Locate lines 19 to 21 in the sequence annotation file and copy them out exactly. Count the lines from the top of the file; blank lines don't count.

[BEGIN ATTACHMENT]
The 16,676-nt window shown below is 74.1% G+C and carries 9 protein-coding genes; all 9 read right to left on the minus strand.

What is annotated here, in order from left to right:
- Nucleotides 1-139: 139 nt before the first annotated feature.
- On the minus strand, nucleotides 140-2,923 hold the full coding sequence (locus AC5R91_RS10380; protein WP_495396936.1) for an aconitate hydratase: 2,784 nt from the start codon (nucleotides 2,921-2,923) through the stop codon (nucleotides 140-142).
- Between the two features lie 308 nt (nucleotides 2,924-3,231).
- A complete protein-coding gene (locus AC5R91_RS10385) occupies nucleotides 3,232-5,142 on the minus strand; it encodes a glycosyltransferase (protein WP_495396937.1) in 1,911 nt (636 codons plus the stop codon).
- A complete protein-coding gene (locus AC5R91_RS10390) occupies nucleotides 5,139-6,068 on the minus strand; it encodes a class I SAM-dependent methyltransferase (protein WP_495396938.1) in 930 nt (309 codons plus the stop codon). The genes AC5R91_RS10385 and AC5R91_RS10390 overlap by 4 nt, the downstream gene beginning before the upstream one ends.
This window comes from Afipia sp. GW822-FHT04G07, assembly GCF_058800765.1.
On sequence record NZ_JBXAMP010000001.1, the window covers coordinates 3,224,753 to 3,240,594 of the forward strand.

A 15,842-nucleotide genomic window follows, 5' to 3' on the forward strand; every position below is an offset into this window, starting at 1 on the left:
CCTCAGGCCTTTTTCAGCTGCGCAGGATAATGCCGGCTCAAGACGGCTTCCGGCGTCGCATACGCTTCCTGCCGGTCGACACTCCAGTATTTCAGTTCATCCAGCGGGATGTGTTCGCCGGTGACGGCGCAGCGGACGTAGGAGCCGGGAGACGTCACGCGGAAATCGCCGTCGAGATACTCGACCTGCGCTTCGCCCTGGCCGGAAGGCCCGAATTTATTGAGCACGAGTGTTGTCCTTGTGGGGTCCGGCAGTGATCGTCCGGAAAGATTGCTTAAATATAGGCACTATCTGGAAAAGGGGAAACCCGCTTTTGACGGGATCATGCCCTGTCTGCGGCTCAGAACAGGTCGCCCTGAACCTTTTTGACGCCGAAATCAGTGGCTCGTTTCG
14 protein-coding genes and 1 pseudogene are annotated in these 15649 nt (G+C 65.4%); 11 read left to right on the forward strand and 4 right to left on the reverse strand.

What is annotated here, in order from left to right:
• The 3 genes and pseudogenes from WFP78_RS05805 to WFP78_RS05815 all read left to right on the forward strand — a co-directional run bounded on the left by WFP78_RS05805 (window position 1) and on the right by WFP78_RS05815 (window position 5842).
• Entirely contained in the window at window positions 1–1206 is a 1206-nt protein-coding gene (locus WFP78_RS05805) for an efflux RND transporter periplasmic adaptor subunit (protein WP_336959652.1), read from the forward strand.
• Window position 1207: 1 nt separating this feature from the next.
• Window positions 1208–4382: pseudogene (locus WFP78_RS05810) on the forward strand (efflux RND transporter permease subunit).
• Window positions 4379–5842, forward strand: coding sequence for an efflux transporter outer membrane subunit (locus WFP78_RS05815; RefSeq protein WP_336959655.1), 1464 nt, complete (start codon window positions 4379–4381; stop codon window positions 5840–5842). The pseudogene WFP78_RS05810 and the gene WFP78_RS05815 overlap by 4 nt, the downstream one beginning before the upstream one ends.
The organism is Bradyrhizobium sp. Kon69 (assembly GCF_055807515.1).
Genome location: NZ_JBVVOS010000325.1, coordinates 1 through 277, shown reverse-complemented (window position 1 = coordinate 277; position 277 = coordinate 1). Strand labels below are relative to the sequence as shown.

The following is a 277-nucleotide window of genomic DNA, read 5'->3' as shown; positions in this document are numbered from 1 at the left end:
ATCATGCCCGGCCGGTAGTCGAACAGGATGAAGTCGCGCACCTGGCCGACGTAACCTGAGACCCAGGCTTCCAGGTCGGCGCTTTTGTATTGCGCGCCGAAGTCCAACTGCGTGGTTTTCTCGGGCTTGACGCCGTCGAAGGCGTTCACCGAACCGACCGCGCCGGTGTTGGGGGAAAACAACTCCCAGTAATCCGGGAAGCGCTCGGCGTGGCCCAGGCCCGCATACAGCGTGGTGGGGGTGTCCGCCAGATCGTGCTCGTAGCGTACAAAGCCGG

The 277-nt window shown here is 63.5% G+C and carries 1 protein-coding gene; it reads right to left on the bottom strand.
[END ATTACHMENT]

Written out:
The organism is Bradyrhizobium sp. Kon69 (assembly GCF_055807515.1).
Genome location: NZ_JBVVOS010000325.1, coordinates 1 through 277, shown reverse-complemented (window position 1 = coordinate 277; position 277 = coordinate 1). Strand labels below are relative to the sequence as shown.

The following is a 277-nucleotide window of genomic DNA, read 5'->3' as shown; positions in this document are numbered from 1 at the left end: